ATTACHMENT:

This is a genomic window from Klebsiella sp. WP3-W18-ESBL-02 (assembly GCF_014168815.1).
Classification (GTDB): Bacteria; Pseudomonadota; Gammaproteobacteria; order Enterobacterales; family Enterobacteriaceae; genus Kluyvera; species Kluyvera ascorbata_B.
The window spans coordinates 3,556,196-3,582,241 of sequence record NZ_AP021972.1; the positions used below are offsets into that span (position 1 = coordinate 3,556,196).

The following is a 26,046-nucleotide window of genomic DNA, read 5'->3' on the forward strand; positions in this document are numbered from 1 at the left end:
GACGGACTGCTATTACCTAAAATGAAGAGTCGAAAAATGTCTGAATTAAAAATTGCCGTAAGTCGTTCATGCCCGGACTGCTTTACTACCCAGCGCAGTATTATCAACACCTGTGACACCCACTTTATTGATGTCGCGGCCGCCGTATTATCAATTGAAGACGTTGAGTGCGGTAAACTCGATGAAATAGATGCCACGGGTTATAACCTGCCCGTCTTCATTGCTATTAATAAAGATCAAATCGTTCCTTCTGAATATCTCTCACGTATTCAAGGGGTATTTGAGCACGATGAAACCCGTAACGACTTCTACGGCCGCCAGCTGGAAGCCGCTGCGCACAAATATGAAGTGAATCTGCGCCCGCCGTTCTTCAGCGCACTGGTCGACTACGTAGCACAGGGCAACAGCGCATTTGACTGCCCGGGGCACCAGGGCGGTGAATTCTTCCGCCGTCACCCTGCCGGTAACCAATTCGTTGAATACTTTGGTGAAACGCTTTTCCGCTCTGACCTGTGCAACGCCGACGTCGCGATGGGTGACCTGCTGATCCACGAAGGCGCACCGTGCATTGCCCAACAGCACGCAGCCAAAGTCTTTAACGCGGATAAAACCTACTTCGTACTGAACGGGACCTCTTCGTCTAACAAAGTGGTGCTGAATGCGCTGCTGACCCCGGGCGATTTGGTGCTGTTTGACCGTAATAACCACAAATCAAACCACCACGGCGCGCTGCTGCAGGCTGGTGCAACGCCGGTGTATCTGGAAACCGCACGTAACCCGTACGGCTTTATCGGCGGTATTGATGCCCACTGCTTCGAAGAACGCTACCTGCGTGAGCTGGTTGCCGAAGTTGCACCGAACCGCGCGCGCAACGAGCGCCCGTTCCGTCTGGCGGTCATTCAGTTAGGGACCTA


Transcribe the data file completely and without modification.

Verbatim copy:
This is a genomic window from Klebsiella sp. WP3-W18-ESBL-02 (assembly GCF_014168815.1).
Classification (GTDB): Bacteria; Pseudomonadota; Gammaproteobacteria; order Enterobacterales; family Enterobacteriaceae; genus Kluyvera; species Kluyvera ascorbata_B.
The window spans coordinates 3,556,196-3,582,241 of sequence record NZ_AP021972.1; the positions used below are offsets into that span (position 1 = coordinate 3,556,196).

The following is a 26,046-nucleotide window of genomic DNA, read 5'->3' on the forward strand; positions in this document are numbered from 1 at the left end:
GACGGACTGCTATTACCTAAAATGAAGAGTCGAAAAATGTCTGAATTAAAAATTGCCGTAAGTCGTTCATGCCCGGACTGCTTTACTACCCAGCGCAGTATTATCAACACCTGTGACACCCACTTTATTGATGTCGCGGCCGCCGTATTATCAATTGAAGACGTTGAGTGCGGTAAACTCGATGAAATAGATGCCACGGGTTATAACCTGCCCGTCTTCATTGCTATTAATAAAGATCAAATCGTTCCTTCTGAATATCTCTCACGTATTCAAGGGGTATTTGAGCACGATGAAACCCGTAACGACTTCTACGGCCGCCAGCTGGAAGCCGCTGCGCACAAATATGAAGTGAATCTGCGCCCGCCGTTCTTCAGCGCACTGGTCGACTACGTAGCACAGGGCAACAGCGCATTTGACTGCCCGGGGCACCAGGGCGGTGAATTCTTCCGCCGTCACCCTGCCGGTAACCAATTCGTTGAATACTTTGGTGAAACGCTTTTCCGCTCTGACCTGTGCAACGCCGACGTCGCGATGGGTGACCTGCTGATCCACGAAGGCGCACCGTGCATTGCCCAACAGCACGCAGCCAAAGTCTTTAACGCGGATAAAACCTACTTCGTACTGAACGGGACCTCTTCGTCTAACAAAGTGGTGCTGAATGCGCTGCTGACCCCGGGCGATTTGGTGCTGTTTGACCGTAATAACCACAAATCAAACCACCACGGCGCGCTGCTGCAGGCTGGTGCAACGCCGGTGTATCTGGAAACCGCACGTAACCCGTACGGCTTTATCGGCGGTATTGATGCCCACTGCTTCGAAGAACGCTACCTGCGTGAGCTGGTTGCCGAAGTTGCACCGAACCGCGCGCGCAACGAGCGCCCGTTCCGTCTGGCGGTCATTCAGTTAGGGACCTA